Before learning how to ‘smash it’ and generate more distance from the tee, whilst also maintaining accuracy, it is important to have good solid fundamentals, as with any good golf shot.
The fundamentals are things such as aim, grip, stance, posture, ball position and weight distribution. A lot of amateur golfers that I see neglect these and do not understand the importance of them.
Respected coach Scott Cranfield, coach to many professional golfers, recently stated that he believed up to 80% of golfers’ swing faults stemmed from poor fundamentals prior to swinging the golf club.
Some of the key fundamentals are static and are done prior to swinging the golf club.
Slight changes to these can help you gain those all important few yards.
Ball positionThe correct ball position for your driver should be just inside your left heel.
Placing the ball in this position helps to create the correct angle of attack (shallow), which is the ideal impact position and launch angle required for a long, powerful and penetrating drive.
I recommend a slightly wider than normal stance when trying to hit the ball further. This stance enables you to form a solid base and gives you better balance – two key attributes when you are looking to increase clubhead speed and hit the ball further.
Lighten your grip pressure to hit the ball further. In doing so, it will reduce tension in the forearms, help the club move more freely in the hands and allow a good release of the club – all of which will help to increase clubhead speed.
It is important to create good angles at address and maintain those angles throughout the golf swing. This will lead to consistent strikes out of the middle of the clubface, which increases the likelihood of you hitting the ball further.
Allow the right shoulder to sit lower than the left – this will cause the spine to tilt slightly away from the golf ball. This set up, as with ball position, helps to create the ideal angle of attack and launch angle required for a monster drive.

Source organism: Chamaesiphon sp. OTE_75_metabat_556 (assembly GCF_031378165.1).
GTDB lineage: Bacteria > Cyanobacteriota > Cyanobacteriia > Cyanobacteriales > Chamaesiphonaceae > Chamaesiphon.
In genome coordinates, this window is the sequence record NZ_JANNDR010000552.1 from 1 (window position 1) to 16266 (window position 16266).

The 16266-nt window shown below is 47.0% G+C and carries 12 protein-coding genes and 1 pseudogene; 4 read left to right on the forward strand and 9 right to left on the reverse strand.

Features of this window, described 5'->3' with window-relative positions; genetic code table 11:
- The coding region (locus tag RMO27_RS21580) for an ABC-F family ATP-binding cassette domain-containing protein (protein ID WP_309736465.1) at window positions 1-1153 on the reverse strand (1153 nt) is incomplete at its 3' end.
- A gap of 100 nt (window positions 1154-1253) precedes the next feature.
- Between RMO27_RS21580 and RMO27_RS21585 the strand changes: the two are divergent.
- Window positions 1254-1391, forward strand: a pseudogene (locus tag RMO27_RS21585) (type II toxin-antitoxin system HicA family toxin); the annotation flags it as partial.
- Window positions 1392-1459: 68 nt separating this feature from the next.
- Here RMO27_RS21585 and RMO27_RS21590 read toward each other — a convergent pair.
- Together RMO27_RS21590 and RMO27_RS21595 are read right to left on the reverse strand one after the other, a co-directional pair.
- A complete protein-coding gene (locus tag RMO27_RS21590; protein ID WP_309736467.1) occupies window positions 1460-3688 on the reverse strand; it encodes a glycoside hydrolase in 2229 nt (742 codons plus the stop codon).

The ball should be teed up so at least half of it appears above the crown of the driver. You can tee the ball higher, especially if you are looking to carry the ball further and you want to use the wind direction to your advantage.
The result of poor fundamentals…
Poor fundamentals lead to golfers having to make compensatory movements within the golf swing, and these compensatory movements lead to an inefficient golf swing and an inability to generate extra power.
The most common fault, before the actual start of the golf swing, amongst amateur golfers that I see is a weak grip. This often causes the clubface to be open.
As a consequence of this fault the majority of golfers will then compensate for their weak grip by swinging on a path across the body, known as an out-to-in swing.
This compensatory movement means it is impossible to attack the golf ball from the most powerful position, which is what you actually want to do.
The majority of amateur golfers, though, would automatically believe it is their swing that is the problem without thinking about their grip as the primary cause.
Gavin Abson is the Head PGA Professional at The Carrick. For lessons, call Gavin on 01764 694 343. Follow him on Twitter: @GavinAbson
Originally published on bunkered on June 8, 2012.